A different kind of Turkish delight altogether, these are filled with a mixture of minced lamb, onion, pine nuts, and garlic, doused liberally with smoked paprika, and served with yoghurt.
Literally translated as “a sack for your maw”, these large Schwabian dumplings are filled with spiced meat, spinach, breadcrumbs, and herbs. They can either be pan-fried with onions, or simmered in a broth.
Popular in both Tibet and Nepal, the Nepalese momo has more vegetables than its Tibetan cousin. Most commonly made with ground buffalo or yak meat, you can substitute beef or pork if those aren’t readily available. Vegetarian versions can be made with cabbage, onions, and herbs. Mixed with spices and fresh herbs, the filling is stuffed into flour wrappers, pleated, and then the dumplings are steamed.
Hailing from Cornwall, these are large dough pockets stuffed with chopped beef, potatoes, carrots or parsnips, and peas, and then baked until golden brown. They were traditionally made as lunch for miners, and one corner may have been created as a “dessert”, with the filling at that end consisting of jam, or cream cheese and fruit.
Like a cross between an Italian tortellini and Turkish manti, these are little folded and wrapped savoury dumplings that are easily recognized by the thickness of the dough. They can be filled with meat (goat, mutton, poultry), mushrooms, vegetables, or cheeses, but never have sweet fillings. These are boiled, and then served with melted butter, sour cream, and chopped green onion or chives.
Known as varenyky in Ukranian cuisine, Pierogis are made of wheat dough, and filled with a variety of stuffings such as mashed potato with onion and cheese; sauerkraut; wild mushrooms and buckwheat; spiced ground beef; even sweet fillings like blueberries, gooseberries, or plums.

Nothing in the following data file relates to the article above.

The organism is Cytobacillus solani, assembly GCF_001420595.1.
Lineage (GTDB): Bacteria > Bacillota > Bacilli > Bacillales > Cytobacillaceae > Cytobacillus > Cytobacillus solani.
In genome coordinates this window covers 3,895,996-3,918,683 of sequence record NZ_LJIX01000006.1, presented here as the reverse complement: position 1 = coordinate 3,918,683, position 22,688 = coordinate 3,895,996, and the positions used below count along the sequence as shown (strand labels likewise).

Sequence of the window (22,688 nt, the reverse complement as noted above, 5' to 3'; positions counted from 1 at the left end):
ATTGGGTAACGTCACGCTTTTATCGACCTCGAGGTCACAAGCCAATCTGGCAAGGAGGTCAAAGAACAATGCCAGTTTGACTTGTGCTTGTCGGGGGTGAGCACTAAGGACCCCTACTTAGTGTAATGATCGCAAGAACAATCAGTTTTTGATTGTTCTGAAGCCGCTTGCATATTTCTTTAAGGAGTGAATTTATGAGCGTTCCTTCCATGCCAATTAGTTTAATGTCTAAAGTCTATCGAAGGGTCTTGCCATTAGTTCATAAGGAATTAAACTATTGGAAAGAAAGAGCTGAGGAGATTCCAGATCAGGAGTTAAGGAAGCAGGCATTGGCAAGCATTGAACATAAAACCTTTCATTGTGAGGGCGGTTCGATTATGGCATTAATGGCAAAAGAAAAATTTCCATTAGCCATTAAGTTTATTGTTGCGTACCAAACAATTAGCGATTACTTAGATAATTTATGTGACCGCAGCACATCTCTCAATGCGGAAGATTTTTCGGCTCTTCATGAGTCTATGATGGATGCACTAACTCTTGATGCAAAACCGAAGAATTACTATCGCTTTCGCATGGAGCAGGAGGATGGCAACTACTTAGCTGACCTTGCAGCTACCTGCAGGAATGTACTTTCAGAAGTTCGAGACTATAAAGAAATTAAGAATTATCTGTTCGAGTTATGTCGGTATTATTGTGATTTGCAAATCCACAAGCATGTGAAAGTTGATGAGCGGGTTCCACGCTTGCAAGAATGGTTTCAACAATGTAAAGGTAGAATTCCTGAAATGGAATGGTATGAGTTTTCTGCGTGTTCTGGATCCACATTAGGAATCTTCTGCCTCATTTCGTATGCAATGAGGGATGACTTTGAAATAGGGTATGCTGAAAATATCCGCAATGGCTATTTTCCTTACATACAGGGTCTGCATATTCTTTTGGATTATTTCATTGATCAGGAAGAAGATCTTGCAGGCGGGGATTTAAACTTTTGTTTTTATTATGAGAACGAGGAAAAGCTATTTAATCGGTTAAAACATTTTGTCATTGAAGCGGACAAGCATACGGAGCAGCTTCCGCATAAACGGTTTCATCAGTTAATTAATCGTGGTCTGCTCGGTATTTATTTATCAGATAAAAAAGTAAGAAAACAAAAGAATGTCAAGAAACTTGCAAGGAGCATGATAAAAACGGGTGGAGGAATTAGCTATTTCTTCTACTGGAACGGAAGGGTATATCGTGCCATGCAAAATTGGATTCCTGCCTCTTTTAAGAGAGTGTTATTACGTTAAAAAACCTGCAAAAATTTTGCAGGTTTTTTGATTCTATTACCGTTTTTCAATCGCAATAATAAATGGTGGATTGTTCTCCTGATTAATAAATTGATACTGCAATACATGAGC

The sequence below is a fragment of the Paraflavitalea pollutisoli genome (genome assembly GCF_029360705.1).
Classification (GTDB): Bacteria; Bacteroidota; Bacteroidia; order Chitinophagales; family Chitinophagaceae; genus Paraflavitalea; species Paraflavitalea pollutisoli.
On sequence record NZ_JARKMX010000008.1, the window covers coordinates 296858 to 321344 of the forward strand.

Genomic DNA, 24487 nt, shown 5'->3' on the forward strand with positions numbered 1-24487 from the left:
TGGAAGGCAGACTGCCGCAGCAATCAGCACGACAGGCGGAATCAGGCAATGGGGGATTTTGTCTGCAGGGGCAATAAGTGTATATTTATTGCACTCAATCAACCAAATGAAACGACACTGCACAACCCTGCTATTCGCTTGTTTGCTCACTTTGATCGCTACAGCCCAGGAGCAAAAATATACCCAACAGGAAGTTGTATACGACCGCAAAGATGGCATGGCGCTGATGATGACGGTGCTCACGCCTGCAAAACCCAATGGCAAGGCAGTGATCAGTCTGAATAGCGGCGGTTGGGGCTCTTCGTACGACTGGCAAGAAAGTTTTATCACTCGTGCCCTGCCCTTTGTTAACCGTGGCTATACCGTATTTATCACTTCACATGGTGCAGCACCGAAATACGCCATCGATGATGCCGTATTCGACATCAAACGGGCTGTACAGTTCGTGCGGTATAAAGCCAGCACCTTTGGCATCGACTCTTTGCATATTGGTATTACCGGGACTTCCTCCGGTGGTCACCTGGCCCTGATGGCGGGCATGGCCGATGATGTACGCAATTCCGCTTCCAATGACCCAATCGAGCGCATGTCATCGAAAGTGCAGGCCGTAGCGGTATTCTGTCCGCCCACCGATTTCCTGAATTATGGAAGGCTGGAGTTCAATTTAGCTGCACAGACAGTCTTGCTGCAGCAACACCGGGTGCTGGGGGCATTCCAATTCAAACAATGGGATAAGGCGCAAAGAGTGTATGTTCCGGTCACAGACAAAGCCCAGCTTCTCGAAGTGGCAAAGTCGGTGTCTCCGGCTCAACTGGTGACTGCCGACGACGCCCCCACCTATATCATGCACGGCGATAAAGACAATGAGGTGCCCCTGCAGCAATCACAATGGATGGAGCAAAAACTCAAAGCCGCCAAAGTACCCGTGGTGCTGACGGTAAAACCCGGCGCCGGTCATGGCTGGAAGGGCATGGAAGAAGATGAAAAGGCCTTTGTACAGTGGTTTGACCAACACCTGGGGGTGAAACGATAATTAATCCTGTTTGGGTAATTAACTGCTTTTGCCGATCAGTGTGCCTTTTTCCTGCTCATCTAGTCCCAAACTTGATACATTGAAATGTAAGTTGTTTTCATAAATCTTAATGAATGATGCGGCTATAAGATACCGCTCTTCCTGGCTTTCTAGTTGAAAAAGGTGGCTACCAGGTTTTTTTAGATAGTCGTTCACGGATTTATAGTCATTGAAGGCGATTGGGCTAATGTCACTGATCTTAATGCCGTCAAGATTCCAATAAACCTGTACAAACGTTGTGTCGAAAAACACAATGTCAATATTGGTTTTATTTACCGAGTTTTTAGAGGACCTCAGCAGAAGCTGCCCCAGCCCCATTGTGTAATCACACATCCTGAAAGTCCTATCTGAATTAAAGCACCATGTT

Anyone who’s a lover of Italian cuisine will be well-acquainted with these pillows of glee. Dough squares are filled with anything from ground meat or cheese to squash, nuts, herbs, and even fruit, sealed well, and then boiled. They can be served with any kind of sauce, or even lightly pan-fried and topped with browned butter.
These Indian delicacies are usually stuffed with a mixture of spicy potatoes, onions, and peas, and can be either baked or fried. They go wonderfully with tamarind or mango chutney, or any other sweet/sour dipping sauce.
19. Svestkove knedily
Sweet and adorable, these Czech dumplings are as delicious as they are simple to make. A small, whole fruit (like a plum or apricot) is wrapped in a dough made of flour, egg, milk, and butter, and then dropped into a pot of boiling water. They’re considered “done” once they’ve risen to the surface and bobbed around for a couple of minutes, and are then immediately rolled in a mixture of melted butter, sugar, and cinnamon.
Translated as “little ears”, these tiny Polish dumplings are usually filled with assorted wild mushrooms and onion, or minced meat. They can be boiled and served with melted butter and chives, or in borscht-style beet soup.
21. Xiao Long Bao
If you’ve never tried these steamed “soup dumplings”, you must. The filling is made of seasoned ground pork, but the magic of these little beauties is the gelatin: cubes of gelatinized chicken or pork broth are mixed in with the rest of the filling, so that when the dumpling is sealed and steamed, the gelatin melts and creates a “soup” inside.